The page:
V-22 Osprey Ops

Video 432 added on 2007-11-15:
Video Type: Other
Aircraft: Bell & Boeing CV-22 Osprey
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The V-22 Osprey is a joint service, multimission, military tiltrotor aircraft with both a vertical takeoff and landing (VTOL) and short takeoff and landing capability (STOL)Built by Boeing Helicopters-Bell textron. It is designed to perform missions like a conventional helicopter with the long-range, high-speed cruise performance of a turboprop aircraft. The initial operators are the U.S. Marine Corps and United States Air Force. The FAA classifies the Osprey as a model of powered lift aircraft.The Osprey is the world's first production tiltrotor aircraft, with one three-bladed proprotor, turboprop engine, and transmission nacelle mounted on each wingtip. It typically operates as a helicopter with the nacelles vertical (rotors horizontal) for takeoff and landing. Once airborne, the nacelles rotate forward 90 in as little as 12 seconds for horizontal flight, converting the V-22 to a more fuel-efficient, higher-speed turboprop airplane. STOL rolling-takeoff and landing capability is achieved by having the nacelles tilted forward up to 45. For compact storage and transport, the V-22's wing rotates to align, front-to-back, with the fuselage. The proprotors can also fold in a sequence taking 90 seconds.The V-22's development processes have been long and controversial. When the development budget, first set at $2.5 billion in 1986, had reached $30 billion in 1988, then-Defense Secretary Dick Cheney zeroed out the budget, but was overruled by Congress. The first flight occurred on March 19, 1989.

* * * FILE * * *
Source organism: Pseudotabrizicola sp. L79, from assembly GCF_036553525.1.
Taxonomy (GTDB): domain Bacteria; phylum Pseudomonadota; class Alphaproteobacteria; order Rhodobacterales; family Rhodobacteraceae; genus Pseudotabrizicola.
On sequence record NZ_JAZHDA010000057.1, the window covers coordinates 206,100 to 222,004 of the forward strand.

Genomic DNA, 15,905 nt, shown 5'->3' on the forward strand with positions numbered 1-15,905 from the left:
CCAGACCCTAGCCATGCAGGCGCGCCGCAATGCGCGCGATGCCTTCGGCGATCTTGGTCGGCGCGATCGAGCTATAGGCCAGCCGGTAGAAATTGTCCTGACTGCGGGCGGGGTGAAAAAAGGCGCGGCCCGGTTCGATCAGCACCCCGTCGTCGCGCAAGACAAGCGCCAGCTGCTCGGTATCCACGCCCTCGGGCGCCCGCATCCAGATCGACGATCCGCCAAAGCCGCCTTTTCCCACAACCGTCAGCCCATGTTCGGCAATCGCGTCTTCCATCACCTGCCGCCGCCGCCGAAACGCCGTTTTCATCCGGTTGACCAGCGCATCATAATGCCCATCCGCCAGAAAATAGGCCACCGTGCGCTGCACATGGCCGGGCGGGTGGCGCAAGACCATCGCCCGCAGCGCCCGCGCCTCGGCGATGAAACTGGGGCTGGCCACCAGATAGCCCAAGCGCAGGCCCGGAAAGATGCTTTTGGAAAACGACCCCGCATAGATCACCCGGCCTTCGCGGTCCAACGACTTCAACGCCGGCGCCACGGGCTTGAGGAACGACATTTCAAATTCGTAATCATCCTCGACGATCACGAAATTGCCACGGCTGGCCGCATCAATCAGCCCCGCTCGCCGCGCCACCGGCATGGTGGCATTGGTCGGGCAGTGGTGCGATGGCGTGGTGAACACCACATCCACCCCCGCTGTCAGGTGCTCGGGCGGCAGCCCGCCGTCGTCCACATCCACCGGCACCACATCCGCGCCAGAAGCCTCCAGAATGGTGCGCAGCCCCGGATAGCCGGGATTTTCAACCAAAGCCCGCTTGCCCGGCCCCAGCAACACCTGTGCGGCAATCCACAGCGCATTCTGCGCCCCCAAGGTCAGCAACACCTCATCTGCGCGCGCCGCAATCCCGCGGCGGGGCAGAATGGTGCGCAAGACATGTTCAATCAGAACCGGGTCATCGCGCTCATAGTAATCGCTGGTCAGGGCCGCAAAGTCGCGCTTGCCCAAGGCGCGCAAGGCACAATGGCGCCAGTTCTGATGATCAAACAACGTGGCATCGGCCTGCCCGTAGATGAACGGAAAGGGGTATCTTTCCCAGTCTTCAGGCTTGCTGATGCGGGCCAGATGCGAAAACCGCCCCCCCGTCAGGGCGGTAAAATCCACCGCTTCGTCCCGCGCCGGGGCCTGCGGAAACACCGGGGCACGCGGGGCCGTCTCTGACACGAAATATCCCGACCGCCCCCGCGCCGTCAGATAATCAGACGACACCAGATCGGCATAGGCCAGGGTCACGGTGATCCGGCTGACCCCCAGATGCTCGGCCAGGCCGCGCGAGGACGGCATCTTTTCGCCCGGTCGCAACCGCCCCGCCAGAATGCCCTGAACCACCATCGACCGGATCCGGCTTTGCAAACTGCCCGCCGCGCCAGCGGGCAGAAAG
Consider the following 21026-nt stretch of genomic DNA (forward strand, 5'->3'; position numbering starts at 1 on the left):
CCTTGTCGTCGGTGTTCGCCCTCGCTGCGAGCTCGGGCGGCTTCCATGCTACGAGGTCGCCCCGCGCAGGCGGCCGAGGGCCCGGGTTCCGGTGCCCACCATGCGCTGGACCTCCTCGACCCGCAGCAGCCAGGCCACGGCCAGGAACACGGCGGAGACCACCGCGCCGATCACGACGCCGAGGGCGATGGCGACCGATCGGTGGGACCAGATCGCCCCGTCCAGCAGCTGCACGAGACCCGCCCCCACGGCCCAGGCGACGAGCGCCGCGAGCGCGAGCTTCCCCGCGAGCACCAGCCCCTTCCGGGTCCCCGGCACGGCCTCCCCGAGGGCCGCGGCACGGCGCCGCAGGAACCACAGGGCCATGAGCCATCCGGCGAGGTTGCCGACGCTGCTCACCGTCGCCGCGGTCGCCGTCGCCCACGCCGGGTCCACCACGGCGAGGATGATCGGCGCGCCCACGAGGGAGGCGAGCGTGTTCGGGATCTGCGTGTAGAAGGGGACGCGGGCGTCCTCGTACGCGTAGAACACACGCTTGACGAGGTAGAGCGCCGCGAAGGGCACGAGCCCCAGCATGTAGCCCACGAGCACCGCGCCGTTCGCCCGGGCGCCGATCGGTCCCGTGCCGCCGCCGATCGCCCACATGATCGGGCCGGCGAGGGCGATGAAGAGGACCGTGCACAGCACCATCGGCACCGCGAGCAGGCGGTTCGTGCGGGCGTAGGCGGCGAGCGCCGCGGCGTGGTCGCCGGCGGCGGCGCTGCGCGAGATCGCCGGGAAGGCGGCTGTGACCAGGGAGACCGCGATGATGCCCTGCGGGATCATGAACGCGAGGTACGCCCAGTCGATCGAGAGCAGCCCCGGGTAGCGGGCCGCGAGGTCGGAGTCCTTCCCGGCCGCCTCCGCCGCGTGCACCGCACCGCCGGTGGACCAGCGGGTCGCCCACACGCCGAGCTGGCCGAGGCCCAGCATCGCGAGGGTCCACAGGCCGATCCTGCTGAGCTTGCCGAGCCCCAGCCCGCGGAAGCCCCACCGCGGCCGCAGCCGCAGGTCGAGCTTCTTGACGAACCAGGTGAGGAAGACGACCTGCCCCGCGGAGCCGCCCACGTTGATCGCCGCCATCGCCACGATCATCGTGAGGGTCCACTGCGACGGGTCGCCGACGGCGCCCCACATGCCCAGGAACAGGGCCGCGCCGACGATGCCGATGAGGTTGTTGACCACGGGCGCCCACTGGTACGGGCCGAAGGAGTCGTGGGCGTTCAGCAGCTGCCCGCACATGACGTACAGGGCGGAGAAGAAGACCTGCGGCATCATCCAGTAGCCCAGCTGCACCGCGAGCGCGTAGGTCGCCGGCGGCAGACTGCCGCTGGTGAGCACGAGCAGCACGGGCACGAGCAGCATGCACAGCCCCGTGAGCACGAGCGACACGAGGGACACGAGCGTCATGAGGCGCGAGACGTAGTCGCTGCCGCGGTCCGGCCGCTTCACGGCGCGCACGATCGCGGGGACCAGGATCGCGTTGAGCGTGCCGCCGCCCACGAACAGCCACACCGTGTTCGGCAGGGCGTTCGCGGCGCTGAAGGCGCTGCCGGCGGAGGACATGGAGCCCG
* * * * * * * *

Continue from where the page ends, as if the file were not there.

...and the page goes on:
Additionally, the V-22 squadron's former commander at New River, Lieutenant Colonel Odin Lieberman, reputedly instructed his unit that they needed to falsify maintenance records to make the plane appear more reliable. A crew member's recording included him stating that "We need to lie or manipulate the data, or however you wanna call it".On September 28, 2005, the Pentagon formally approved full-rate production for the V-22. The current plan is to boost production from 11 a year to 24 to 48 a year by 2012. Planned production quantities include 360 for the Marine Corps, 48 for the Navy, 50 for the Air Force. The U.S. Army, originally the lead service for the then-named JVX program, is also a candidate for possible applications.

On December 12, 2005, the Pentagon announced that the procurement budget for the Marine Corps V-22s would be reduced by $1.1 billion over the production run.

Israel has shown interest in the purchase of an undisclosed number of MV-22s, but an order has not been placed or approved.

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